posts but also the political thought which the audience, in turn, would further propagate to their
own posts. The power of these words and the rapid sharing of such proves that Philippine society
has gone a long way in exercising and defining power.
It must be noted, however, that there are instances where these two definitions of power
come hand-in-hand. It can be observed that most of these influencers on social media come from
well-off families that are affluent enough to afford the luxuries that enables them to freely post
their thoughts. Thinking about it carefully, it actually makes sense if we argue that these
influencers do not experience the gravity of the need to work as much as the laborers below them
since they can afford to sit around and spend their time online. Though I am not generalizing all
of these influencers, majority of them belong to the upper middle to upper classes in society.
Thus, even the apparent existence of the distinction between the relatively old and new
definitions of power caused by technological advancements, we can never completely
dichotomize the two using neat lines. The combination of these two in practice makes even more
obvious the looming threat of domination and control over multiple aspects of life of the
multitude. This puts further into question the problem of free will and the sense of personal
authority.
Power may impact society negatively, but it is also undeniable that without it, order in
society might not be possible. Power can be utilized in many positive ways so as to revolutionize
an existing social order that leaves a big chunk of the population unsatisfied (be it in their
privileges and civil rights). The power rooted on wealth and possessions can contribute to the
causes to address the monetary needs the organizers might need. The rich may also give part of
their possessions (e.g. land) to provide for logistical concerns. Although this sounds too idealistic
in the sense that no person would opt to give something without expecting anything in return of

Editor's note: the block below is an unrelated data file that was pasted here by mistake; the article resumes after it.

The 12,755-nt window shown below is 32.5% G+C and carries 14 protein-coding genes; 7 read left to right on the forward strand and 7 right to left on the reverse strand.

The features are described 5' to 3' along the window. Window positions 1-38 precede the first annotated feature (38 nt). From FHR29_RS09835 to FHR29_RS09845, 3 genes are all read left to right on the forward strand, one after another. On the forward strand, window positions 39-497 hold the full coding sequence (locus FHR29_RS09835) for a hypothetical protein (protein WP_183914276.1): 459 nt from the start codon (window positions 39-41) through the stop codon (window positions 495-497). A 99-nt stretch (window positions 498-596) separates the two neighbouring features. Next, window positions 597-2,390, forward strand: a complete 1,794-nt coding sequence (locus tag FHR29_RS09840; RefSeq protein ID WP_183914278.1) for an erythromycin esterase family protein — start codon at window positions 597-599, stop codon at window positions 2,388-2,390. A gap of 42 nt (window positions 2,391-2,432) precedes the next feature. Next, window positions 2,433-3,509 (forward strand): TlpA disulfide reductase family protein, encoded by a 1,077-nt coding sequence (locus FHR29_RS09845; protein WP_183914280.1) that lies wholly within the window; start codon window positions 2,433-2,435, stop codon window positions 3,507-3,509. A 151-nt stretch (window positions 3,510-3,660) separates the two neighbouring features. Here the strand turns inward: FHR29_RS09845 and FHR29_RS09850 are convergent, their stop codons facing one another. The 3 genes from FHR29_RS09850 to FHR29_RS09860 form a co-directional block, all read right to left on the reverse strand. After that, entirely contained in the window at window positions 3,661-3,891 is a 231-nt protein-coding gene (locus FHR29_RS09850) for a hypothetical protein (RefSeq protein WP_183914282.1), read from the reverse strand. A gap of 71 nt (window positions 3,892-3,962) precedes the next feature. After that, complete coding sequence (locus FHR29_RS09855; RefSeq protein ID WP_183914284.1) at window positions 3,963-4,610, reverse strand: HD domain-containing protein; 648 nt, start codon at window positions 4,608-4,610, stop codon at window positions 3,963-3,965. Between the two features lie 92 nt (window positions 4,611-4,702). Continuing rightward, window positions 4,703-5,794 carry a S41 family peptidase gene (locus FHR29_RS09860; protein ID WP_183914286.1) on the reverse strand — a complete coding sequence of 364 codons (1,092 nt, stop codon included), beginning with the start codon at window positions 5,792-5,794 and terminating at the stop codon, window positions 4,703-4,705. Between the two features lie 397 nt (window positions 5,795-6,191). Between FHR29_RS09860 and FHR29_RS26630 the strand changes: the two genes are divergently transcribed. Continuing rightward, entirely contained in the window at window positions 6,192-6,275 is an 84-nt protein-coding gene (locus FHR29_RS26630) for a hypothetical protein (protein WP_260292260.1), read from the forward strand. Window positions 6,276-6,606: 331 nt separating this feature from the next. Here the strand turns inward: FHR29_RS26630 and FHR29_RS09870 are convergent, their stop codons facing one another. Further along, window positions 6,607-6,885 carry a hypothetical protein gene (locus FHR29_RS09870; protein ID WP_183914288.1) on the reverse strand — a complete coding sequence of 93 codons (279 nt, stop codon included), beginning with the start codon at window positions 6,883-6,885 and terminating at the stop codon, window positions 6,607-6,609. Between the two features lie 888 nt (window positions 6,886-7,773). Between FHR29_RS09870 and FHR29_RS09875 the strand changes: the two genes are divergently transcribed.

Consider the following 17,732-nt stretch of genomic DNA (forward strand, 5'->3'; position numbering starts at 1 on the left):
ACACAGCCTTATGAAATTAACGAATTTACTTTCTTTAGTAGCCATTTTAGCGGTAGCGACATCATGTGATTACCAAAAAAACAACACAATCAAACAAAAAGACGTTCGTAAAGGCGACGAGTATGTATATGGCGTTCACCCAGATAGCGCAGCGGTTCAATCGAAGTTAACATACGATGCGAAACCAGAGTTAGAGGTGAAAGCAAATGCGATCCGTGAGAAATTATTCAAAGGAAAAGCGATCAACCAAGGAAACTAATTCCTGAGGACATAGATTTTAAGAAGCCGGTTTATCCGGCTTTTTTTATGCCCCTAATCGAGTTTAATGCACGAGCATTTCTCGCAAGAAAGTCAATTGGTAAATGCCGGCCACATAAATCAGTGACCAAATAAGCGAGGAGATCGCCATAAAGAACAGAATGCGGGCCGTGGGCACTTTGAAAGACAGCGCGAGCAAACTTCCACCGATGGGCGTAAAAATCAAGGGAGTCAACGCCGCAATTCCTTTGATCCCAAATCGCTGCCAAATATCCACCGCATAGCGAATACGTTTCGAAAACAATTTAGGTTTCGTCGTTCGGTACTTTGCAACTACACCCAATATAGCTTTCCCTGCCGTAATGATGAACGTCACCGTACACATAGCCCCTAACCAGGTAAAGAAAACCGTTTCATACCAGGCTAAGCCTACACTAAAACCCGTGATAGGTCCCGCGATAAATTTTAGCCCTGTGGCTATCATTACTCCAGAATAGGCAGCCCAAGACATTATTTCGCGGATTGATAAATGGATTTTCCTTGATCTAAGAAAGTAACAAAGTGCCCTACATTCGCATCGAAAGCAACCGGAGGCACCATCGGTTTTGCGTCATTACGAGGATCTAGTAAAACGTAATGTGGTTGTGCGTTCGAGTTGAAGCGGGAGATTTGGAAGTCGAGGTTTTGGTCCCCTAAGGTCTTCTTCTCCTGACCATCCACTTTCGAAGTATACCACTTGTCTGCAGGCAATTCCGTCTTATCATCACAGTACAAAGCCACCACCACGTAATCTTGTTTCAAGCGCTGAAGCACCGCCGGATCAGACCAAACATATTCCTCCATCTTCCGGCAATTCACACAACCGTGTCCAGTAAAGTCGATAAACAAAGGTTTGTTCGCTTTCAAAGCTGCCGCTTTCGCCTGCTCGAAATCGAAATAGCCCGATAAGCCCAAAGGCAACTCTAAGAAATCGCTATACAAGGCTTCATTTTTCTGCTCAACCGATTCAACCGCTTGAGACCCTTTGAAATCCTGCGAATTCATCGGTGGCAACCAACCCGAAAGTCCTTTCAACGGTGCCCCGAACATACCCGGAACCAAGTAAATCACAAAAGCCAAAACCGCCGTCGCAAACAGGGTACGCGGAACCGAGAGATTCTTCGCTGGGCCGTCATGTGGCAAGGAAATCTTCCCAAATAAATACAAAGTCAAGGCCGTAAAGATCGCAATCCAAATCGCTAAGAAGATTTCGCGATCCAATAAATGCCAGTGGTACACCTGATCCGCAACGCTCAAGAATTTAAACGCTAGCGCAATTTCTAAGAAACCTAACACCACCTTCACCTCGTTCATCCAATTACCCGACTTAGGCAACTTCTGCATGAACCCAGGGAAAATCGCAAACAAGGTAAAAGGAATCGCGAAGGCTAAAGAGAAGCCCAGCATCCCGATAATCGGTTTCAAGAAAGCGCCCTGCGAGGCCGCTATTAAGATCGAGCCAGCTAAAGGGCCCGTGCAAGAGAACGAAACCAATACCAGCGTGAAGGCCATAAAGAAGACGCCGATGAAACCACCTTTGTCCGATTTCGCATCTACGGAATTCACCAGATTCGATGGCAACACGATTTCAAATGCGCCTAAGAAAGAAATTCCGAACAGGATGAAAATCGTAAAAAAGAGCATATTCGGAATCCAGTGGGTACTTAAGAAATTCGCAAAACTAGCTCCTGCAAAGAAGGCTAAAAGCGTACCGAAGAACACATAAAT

the favor, it is still possible to do so provided that there will be a drastic change in the moral
system of beliefs governing this wealthy person.
The power of words, opinion, and charisma plays a much greater role, I think, in pushing
forth positive and peaceful revolts. I argue this on the basis of man as being naturally
immediately attracted to what he thinks and feels to be something impactful and relatable to him
and where he stands in life. It is an added challenge to influencers to make use of their power to
influence quite rapidly to make their opinions and advocacies appear to be of high relevance to a
critical number of societal members. They have to present their campaigns in such a way as to
address the decreasing duration of attention span among people. Creativity and humor are seen to
be two of the most useful tools in doing so and therefore points out the importance of a well-
thought-of strategy in catching both the sensibilities and the faculties of rationality.
Nevertheless, what I think escapes the mind at once after all these arguments are
presented is the idea that even with the said transformations or shifts in our conception of power,
the political landscape of the Philippines is characterized by a story. It is a story about the
individual pursuit of power and the victimization of others in the process of its acquisition with
or without the genuine intention to achieve a higher level of national progress.
It is thus a challenge to all how to defend the national interest without curtailing the
pursuit of personal ones using a powerful and humane tool that not only will mold Philippine
political thought but also will write a better tale beyond what is already written in history.